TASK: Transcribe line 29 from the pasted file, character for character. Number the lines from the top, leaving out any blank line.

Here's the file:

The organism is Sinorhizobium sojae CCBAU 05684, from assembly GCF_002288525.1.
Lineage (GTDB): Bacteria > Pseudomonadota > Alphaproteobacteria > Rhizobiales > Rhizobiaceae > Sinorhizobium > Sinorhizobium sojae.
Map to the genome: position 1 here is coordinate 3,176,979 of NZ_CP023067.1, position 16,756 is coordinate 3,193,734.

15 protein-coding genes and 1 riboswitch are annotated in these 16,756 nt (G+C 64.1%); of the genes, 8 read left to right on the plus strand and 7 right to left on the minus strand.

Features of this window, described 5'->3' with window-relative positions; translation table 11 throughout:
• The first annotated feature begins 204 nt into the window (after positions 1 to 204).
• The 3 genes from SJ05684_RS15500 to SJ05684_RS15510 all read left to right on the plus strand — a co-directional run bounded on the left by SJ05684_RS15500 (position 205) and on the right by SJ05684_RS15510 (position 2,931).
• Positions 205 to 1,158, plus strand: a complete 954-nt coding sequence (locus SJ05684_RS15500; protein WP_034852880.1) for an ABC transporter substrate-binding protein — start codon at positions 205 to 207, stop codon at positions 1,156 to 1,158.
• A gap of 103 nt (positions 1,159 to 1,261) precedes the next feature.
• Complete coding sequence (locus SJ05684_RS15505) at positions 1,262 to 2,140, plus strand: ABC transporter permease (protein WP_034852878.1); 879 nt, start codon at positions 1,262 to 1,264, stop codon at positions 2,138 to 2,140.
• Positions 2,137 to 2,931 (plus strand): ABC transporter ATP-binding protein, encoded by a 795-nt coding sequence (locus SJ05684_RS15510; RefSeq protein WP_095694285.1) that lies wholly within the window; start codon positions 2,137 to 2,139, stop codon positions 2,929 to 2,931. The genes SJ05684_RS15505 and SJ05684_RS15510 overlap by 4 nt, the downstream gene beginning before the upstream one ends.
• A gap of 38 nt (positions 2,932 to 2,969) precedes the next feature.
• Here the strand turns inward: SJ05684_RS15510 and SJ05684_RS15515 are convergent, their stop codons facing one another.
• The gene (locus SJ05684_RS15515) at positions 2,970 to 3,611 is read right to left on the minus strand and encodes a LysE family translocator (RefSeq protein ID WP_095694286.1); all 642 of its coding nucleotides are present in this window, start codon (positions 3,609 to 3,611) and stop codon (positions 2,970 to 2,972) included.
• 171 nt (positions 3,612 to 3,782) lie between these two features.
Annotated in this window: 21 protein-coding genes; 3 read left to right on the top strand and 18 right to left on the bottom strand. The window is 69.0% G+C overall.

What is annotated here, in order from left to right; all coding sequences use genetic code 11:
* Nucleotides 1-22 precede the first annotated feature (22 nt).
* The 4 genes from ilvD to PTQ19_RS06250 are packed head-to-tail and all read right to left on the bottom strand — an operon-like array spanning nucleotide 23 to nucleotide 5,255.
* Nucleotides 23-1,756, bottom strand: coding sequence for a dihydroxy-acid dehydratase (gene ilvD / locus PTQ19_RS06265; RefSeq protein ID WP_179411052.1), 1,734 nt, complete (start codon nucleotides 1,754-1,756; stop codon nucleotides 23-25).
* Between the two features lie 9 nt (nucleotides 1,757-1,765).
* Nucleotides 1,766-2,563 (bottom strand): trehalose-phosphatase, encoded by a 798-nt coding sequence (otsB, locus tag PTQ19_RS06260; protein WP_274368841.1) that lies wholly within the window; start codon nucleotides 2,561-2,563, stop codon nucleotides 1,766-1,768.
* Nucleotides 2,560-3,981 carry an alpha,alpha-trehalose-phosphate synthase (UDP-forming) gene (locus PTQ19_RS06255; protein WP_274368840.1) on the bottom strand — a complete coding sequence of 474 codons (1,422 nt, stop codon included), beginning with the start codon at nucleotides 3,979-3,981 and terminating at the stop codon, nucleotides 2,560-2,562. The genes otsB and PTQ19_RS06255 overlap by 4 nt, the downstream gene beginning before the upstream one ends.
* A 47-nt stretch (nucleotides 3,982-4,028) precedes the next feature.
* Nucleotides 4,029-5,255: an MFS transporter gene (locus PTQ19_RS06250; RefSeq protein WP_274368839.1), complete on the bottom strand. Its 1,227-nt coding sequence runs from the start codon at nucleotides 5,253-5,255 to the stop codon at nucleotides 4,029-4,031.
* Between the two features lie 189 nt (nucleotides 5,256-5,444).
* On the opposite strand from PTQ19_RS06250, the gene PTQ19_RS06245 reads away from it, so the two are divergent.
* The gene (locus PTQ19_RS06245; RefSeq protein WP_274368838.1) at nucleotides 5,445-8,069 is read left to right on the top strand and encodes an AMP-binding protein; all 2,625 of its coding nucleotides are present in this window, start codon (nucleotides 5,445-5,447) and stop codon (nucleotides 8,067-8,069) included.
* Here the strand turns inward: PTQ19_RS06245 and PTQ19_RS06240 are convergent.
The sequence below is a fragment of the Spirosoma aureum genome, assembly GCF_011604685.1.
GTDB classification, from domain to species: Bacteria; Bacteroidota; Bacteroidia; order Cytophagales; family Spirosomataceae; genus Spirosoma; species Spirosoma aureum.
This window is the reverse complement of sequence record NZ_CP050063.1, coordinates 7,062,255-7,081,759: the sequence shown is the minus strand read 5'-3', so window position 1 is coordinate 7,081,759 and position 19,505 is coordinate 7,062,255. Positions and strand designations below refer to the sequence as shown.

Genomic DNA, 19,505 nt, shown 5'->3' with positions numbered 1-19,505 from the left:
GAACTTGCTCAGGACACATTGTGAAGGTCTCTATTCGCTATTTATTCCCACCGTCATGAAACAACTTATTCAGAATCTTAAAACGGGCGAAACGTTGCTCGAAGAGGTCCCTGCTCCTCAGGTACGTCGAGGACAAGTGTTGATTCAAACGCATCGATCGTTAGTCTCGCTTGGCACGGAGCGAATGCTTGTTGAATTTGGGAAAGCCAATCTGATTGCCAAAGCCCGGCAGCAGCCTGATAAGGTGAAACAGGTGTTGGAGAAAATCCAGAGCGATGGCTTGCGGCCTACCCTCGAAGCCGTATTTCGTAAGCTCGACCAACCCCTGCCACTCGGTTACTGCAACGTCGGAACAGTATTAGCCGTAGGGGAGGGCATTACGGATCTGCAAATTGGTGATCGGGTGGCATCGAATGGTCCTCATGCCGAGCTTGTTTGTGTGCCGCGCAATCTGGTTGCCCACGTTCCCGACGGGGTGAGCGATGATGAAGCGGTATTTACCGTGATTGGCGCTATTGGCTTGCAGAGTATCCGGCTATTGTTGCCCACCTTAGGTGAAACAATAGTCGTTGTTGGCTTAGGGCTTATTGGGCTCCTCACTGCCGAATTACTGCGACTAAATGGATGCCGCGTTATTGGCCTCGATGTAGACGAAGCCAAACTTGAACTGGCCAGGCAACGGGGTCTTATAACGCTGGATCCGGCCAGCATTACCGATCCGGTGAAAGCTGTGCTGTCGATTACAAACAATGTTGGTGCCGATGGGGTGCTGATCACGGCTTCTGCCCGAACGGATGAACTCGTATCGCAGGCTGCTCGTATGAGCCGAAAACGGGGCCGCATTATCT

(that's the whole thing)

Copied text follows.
* Here the strand turns inward: PTQ19_RS06245 and PTQ19_RS06240 are convergent.